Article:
UPDATE: March 6, 2019: A Wednesday complaint amends the class-action lawsuit and claims Anthem made "multiple false marketing claims" to entice thousands of Georgia consumers to its ACA plans. The Doss Firm filing accuses Anthem of falsely advertising that WellStar and Emory would be in the insurer's network, along with falsely inflating the size of its hospital and physician network.
Two Georgia residents are suing Anthem and alleging the payer should have told them it planned to drop WellStar Health System services in 2019.
Members of Anthem Pathway, which is the individual health insurance plan, will pay out-of-network costs for WellStar providers. The payer agreed to delay considering WellStar's primary care providers out-of-network until May after a request from the Georgia Department of Insurance.
In a letter to Anthem members on Jan. 31, Atlanta-based WellStar said patients will be responsible for normal co-pays and deductibles and not "additional patient payment responsibilities" if Anthem considers the provider in-network. However, if the payer doesn't recognize the provider as in-network, WellStar said the patient "will be billed and responsible for payment for any difference between 'in-network' allowed amounts under our contract and the amount Anthem reimburses WellStar."
The 39-page lawsuit is the latest twist in the growing friction between payers and providers with patients stuck in the middle. These disputes can lead to inconvenienced patients, access issues and expensive surprise bills for patients. It can also result in patients delaying care rather than paying more out-of-pocket costs.
The suit alleges Anthem misrepresented that WellStar would be in-network for individual insurance members during the Affordable Care Act exchanges open enrollment period between Nov. 1 and Dec. 15. Anthem Pathways members are now locked into those plans despite not having in-network access to WellStar.
In a statement on Wednesday, WellStar said Anthem informed the health system on Aug. 8 that the payer was "terminating WellStar as a participating provider in their Pathways product ... We immediately disputed this action, and are pursuing all contractual rights we have to resolve this issue."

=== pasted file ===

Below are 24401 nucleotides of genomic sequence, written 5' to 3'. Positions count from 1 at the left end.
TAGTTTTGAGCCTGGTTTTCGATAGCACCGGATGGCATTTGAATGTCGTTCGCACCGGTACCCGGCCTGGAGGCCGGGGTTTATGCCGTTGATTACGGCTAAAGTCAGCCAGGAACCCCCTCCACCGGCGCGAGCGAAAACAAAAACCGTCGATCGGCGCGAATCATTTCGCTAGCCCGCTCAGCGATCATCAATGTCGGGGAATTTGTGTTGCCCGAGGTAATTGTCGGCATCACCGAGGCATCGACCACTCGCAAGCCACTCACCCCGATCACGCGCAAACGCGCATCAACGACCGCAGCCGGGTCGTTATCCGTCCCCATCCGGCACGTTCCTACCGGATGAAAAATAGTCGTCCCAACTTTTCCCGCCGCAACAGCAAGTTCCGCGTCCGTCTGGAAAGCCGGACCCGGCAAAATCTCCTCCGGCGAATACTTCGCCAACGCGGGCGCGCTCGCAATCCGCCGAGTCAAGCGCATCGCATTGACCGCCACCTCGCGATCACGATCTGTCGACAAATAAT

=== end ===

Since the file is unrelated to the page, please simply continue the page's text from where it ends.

"We understands how difficult this is for patients who choose WellStar hospitals and physicians. WellStar was not able to notify Anthem members of this change, as we do not have a listing of individuals who signed up for this Anthem plan," the company said, adding the issue doesn't affect employer-sponsored health plans.
In its own statement Wednesday, Anthem said some consumers enrolled in Anthem Pathway plans "based on the incorrect assumption" that WellStar would remain in the Pathway network this year. The payer said its working with the Department of Insurance to find a solution. It agreed to extend benefits for 90 days to Pathway members so WellStar's primary care physicians will be considered in-network until May 4.
Anthem will pay the previously contracted reimbursement rate for primary care providers until that date, but warned members that it "cannot guarantee WellStar will permit Pathway members to schedule appointments, or will not bill members for the difference between the Anthem allowed reimbursement and WellStar's billed charges."
The squabble between Anthem and Wellstar puts patients at risk of receiving surprise bills, which are also called balance bills. It's when a patient is billed the difference between what the insurance pays and what the doctor actually charges. Federal laws are lacking in this area, but there are a handful of states with stronger surprise billing laws. Leaders in Washington are discussing the issue in hopes of passing legislation that would protect patients from exorbitant medical bills.
Surprise billing is becoming an increasingly common issue for consumers. Kaiser Family Foundation recently found that about 40% of Americans said they have received a surprise medical bill. More than two-thirds of those surveyed are at least somewhat worried about getting a surprise bill.
Payers and providers disagree on who's to blame. Payers blame providers for not participating in networks. Providers point the finger at payers for offering inadequate health plan provider networks.